That day’s lunch was at Messrs Maguire, one of the better microbrews we’ve tried in a while. I can’t remember precisely what beers they had on tap but I got the seasonal Pale Ale and it was really good. But more importantly the food at Messrs Maguire is worth mentioning. We split a plate of mussels and wild salmon bruschetta between the two of us. The mussels were cooked in a wine, cream, shallot sauce that I still think about and the bruschetta was made wild salmon, red onions and chives. Many others around us ordered the fish and chips and a seasonal stew (I am guessing lamb) and with the large number of people ordering those dishes, this place deserves a visit while in Dublin.

We visited the National Museum of Ireland in Dublin. It is full of archaeological artifacts from Irish history. There is an exhibition on the Vikings and their day to day life as well as the Medieval era. There are some unrelated Egyptian displays so feel free to skip those unless you’re interested. The museum is a good place to be on a rainy Irish day.

There is a large deal of countryside in Ireland that we wanted to see and visit but unfortunately with limited time we could only take one day trip outside of Dublin. We chose Cliffs of Moher with a tour bus company. The bus would depart early morning and stop in couple different places along the way.

One of the first stops on the tour was Dunguire Castle near Galway. A great castle that’s small enough to be someone’s mansion. I wished we could’ve gotten more information about this place but we didn’t. Our bus driver for the day trip was very intelligent and shared a lot of great knowledge about the country and the areas we were driving through but unfortunately there wasn’t much he discussed on the places we visited.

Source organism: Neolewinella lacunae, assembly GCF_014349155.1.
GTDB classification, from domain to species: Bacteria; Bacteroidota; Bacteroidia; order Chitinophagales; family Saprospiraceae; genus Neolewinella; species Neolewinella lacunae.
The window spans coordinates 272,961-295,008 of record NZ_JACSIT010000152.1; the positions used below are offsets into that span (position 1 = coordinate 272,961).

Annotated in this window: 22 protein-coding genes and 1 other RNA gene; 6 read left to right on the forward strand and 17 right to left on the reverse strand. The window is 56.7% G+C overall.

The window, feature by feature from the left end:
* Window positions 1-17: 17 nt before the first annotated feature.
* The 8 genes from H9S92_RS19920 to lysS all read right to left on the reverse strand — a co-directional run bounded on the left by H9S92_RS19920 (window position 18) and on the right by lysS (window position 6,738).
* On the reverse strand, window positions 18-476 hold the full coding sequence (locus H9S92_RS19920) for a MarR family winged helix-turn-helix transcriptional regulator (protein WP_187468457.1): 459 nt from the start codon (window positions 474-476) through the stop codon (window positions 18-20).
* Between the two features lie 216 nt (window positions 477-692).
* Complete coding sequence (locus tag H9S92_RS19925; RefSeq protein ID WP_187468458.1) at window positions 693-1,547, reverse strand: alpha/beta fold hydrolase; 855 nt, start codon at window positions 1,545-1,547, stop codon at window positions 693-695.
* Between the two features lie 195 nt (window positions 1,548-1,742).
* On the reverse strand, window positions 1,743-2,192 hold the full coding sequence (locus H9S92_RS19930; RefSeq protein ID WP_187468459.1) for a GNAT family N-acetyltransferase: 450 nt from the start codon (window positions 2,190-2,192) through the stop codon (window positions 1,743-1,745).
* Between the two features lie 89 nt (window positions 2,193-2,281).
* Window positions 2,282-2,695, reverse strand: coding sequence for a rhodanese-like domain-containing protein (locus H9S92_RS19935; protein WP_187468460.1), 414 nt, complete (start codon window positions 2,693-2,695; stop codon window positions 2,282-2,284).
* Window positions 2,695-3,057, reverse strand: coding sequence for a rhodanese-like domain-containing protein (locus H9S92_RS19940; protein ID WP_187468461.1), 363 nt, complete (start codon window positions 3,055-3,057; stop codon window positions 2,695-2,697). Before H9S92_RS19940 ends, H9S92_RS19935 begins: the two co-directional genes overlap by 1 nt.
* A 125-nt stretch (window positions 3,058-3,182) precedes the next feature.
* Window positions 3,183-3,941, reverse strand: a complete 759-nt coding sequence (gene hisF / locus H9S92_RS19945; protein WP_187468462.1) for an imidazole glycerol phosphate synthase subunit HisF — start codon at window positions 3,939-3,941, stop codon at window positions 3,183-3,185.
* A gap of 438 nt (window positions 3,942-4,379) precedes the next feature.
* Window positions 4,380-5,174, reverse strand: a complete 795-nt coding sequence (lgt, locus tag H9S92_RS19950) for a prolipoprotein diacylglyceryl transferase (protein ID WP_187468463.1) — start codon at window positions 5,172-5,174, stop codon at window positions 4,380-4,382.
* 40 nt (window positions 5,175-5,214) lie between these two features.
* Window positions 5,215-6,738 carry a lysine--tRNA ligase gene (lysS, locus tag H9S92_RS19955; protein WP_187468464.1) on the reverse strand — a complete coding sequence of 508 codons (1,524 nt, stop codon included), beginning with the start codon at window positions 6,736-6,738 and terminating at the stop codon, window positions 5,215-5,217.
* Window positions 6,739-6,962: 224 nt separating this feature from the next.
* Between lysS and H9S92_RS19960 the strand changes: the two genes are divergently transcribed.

Our next stop was Corcomroe Abbey in Burren which was a monastery in 13th century. Part of it is cemetery now.
We stopped for lunch in Doolin at a restaurant that had famous seafood chowder. The chowder was worth a stop. Finally 30 minutes after lunch we arrived at Cliffs of Moher. The cliffs are 120 above the water, Atlantic coast. They were formed millions of years ago and the formations prove its age from the oldest rocks at the bottom to the most recent on top. We didn’t go to the beach, sea level, but I would highly recommend that for others that have time and interest in seeing the rocks closely. There is a small museum created by the Clare County administration to explain details of the rock formation, thousands of variety of wildlife that live on (and migrate through) the cliffs as well as in the water below. The museum is short and takes 30 minutes and is very informative. We were thrilled to visit this true natural wonder on this part of the world.
Overall our trip to Dublin was memorable and one of the first trips we took with friends. Thankfully we are still friends with them and it was an adventure for all. I highly recommend visiting Dublin for couple days and seeing Ireland’s countryside. Unfortunately our time is limited here in Europe or I would go back to Ireland to see Galway, Cork & Kilkenny and Belfast up north. And I would go back for the fantastic fish and chips, lamb stew and the fresh seafood.


  1. Ok, another comment here: I loved reading about your trip to Ireland! I'll admit I was a bit scared of the driving (manual trans, left side of the road, no shoulders on any of the country roads) but the countryside is really gorgeous! Did you hike the cliffs?

  2. thanks Neeli! We enjoyed Ireland and didn't think our time was enough. I wouldn't call it hiking per se since some of the roads were blocked off for construction.